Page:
In a tight and closely followed gubernatorial race in Virginia, the Democratic candidate, State Senator R. Creigh Deeds, received an important endorsement from the Washington Post – “Mr. Deeds for Governor” on its Sunday, October 18, 2009, editorial page. According to numerous polls, Mr. Deeds was falling farther behind his Republican competitor, former attorney general, Robert McDonnell and Mr. Deeds’ campaign needed some positive news.
Both national parties view this state race as a pivotal one and early indication of what the midterm elections might look like next year. To reverse sliding poll ratings for Mr. Deeds, the party has brought out the its heavy hitters including Virginia Senator Mark Warner who has been taking a very public and strong position of support on TV ads running frequently throughout the state. There are also indications that President Obama will publicly show his support for Mr. Deeds later this month. It remains to be seen whether all of this will change the tide of public opinion in the state by election date.
Several months ago, both candidates were polling about even. They came to Northern Virginia in August and spoke at a local business leaders conference in Tysons Corner. Mr. McDonnell was viewed by many attendees as having clear positions on matters important to state voters, especially Northern Virginia – jobs, transportation and taxes. In contrast, Mr. Deeds came across as vague in describing his positions and plans. Since that meeting, Mr. McDonnell’s ranking in the polls has risen while Mr. Deeds has fallen. To counter this trend, Mr. Deeds campaign began to air ads that attacked his opponent’s positions that affect women using a thesis written by Mr. McDonnell in 1989 while attending graduate school about the importance of women in the home and the harm that feminists were causing to families. A series of ads were rolled out with women speaking out against him and using his thesis as a rallying cry. Initially, it seemed to accomplish what the democrats hoped for – an improving poll position. However, it soon became clear that viewers and voters were turned off by these attack ads and began to focus on each individuals legislative track record and plans for the future. Many recent polls now show Mr. McDonnell with a 10 point lead.
Virginia like many states during this recession is facing significant revenue shortfalls and is making painful cuts in programs. Yet the state’s economic hub in Northern Virginia is facing a great need for funding of projects to ease the traffic congestion choking the area. Mr. Deeds has proposed new taxes to finance the cost of these projects while Mr. McDonnell proposes other ideas including privatizing liquor sales in Virginia, which is 1 of 18 states that control the liquor business, to fund transportation. The Post in their Sunday editorial attacked this suggesting that McDonnell “played fast and loose with the facts” about this funding idea. However, based on the poll numbers it seems that the Virginia voters are not interested in new taxes.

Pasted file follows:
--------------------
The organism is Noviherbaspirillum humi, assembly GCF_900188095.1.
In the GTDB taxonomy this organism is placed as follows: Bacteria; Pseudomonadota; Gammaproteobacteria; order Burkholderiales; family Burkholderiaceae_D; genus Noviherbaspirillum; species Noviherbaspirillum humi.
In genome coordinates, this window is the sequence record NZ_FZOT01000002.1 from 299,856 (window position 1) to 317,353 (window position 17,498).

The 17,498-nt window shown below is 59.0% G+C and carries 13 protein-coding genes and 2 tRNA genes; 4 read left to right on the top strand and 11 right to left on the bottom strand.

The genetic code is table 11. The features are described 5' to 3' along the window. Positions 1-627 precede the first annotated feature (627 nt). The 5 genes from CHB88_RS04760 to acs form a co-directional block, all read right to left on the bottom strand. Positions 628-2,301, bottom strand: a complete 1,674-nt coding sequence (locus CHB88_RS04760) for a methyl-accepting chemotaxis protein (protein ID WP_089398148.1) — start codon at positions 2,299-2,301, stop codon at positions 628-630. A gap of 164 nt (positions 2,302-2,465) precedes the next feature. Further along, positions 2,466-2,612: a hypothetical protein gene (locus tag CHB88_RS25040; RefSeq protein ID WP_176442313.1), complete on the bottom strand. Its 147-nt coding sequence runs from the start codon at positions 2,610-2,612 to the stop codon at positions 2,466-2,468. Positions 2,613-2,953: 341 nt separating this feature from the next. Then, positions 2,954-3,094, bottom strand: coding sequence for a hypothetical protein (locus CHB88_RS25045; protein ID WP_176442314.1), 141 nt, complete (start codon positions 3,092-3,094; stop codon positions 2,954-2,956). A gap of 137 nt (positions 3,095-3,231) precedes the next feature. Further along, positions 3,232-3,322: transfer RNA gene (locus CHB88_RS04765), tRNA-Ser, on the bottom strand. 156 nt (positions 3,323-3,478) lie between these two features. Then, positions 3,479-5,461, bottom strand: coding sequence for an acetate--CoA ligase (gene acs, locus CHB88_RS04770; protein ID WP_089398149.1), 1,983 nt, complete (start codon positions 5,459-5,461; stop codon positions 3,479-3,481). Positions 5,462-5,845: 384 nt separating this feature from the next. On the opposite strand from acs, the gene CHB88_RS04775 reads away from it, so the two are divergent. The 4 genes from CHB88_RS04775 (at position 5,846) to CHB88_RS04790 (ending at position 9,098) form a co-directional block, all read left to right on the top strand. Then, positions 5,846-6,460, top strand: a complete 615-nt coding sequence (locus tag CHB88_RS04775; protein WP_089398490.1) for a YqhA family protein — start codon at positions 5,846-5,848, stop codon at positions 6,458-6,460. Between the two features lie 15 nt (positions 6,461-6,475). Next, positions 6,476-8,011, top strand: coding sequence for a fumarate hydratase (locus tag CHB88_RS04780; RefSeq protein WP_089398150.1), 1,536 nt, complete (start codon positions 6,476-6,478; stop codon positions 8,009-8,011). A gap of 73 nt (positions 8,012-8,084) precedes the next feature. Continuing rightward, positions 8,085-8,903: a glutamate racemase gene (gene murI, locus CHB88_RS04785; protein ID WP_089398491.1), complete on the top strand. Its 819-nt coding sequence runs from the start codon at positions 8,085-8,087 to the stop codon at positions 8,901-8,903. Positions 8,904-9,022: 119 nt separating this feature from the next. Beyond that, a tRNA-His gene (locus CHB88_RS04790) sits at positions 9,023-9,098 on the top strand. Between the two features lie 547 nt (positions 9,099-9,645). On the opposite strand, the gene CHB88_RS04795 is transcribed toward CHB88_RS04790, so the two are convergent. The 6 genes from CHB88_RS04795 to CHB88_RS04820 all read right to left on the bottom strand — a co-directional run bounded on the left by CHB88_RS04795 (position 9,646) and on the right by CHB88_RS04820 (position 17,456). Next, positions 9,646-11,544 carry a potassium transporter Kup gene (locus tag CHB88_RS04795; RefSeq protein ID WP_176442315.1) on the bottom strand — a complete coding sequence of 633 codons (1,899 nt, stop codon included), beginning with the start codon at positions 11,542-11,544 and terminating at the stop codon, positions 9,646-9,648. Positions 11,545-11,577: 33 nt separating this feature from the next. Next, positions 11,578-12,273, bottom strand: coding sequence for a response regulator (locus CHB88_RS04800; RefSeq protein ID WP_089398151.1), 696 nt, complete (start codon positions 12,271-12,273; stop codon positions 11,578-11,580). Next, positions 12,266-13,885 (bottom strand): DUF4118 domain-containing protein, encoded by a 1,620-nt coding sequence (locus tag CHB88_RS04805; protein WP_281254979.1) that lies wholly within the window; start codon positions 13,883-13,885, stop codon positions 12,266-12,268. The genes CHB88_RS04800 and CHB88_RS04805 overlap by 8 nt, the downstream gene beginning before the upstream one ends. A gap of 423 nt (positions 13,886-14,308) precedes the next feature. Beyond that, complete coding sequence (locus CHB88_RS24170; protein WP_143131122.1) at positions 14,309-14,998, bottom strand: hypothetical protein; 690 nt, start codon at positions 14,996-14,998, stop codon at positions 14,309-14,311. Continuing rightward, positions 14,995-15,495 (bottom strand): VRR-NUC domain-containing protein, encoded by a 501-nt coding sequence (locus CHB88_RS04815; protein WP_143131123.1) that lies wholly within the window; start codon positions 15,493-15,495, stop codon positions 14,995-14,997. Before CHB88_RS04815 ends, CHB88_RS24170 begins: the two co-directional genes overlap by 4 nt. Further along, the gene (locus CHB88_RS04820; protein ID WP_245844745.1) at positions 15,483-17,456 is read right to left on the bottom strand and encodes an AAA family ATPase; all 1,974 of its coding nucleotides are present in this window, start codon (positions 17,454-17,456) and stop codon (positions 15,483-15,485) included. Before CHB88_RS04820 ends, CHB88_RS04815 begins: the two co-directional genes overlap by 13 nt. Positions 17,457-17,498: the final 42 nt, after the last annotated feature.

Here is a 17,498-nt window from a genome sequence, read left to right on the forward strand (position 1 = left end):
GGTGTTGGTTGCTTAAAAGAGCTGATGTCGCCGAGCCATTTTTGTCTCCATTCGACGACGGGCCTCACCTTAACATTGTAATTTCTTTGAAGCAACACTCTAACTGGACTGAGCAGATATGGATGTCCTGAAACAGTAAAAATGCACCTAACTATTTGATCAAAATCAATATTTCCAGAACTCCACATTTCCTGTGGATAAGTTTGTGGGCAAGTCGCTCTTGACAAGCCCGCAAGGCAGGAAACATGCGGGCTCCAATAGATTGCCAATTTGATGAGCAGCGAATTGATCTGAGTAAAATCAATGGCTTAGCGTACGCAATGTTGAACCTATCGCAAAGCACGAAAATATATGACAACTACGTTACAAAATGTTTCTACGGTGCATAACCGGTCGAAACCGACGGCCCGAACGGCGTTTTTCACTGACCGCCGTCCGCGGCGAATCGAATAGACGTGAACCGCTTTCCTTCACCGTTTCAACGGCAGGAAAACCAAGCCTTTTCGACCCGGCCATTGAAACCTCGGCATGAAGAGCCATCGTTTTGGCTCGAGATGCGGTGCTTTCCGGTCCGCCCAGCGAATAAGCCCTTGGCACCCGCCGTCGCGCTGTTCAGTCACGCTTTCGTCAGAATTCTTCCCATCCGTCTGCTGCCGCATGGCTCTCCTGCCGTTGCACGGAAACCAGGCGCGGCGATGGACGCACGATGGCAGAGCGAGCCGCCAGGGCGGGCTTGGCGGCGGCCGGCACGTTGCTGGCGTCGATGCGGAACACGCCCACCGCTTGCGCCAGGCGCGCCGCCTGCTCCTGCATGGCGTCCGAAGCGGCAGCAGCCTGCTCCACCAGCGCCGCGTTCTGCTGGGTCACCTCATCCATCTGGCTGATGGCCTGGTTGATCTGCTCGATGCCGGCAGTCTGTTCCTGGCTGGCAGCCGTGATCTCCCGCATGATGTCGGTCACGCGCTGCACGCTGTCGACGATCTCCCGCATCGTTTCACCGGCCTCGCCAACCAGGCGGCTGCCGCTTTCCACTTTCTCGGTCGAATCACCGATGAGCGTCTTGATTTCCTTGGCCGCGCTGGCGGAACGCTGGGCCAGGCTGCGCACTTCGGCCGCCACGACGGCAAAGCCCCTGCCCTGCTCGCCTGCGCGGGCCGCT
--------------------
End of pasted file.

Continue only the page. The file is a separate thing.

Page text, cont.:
Against this back drop of state issues are the national ones which the candidates, especially McDonnell are addressing in their ads like unemployment, the influence of the unions including proposed law changes for union membership and the administration’s energy policy. While it is difficult for both men to point to positive legislative changes by their respective party, McDonnell has the advantage of associating the current economic recession with Obama’s policies. The debate on health care which augurs for many of bigger government and greater deficits also plays to McDonnell’s tactics of less taxes and better management of state programs.
Mr. Deeds needed a boost to his ratings and perception of a man who describes himself as “a nobody from nowhere”. It will be interesting to see in the coming weeks as new polls come out what the impact is of the Post’s endorsement and the new ads promoting Senator Warner’s support for Mr. Deeds. If he doesn’t quickly reverse the poll trends, then it is hard to imagine that Mr. Deeds and his party will win the election. Such an outcome could be an omen of what will happen in 2010.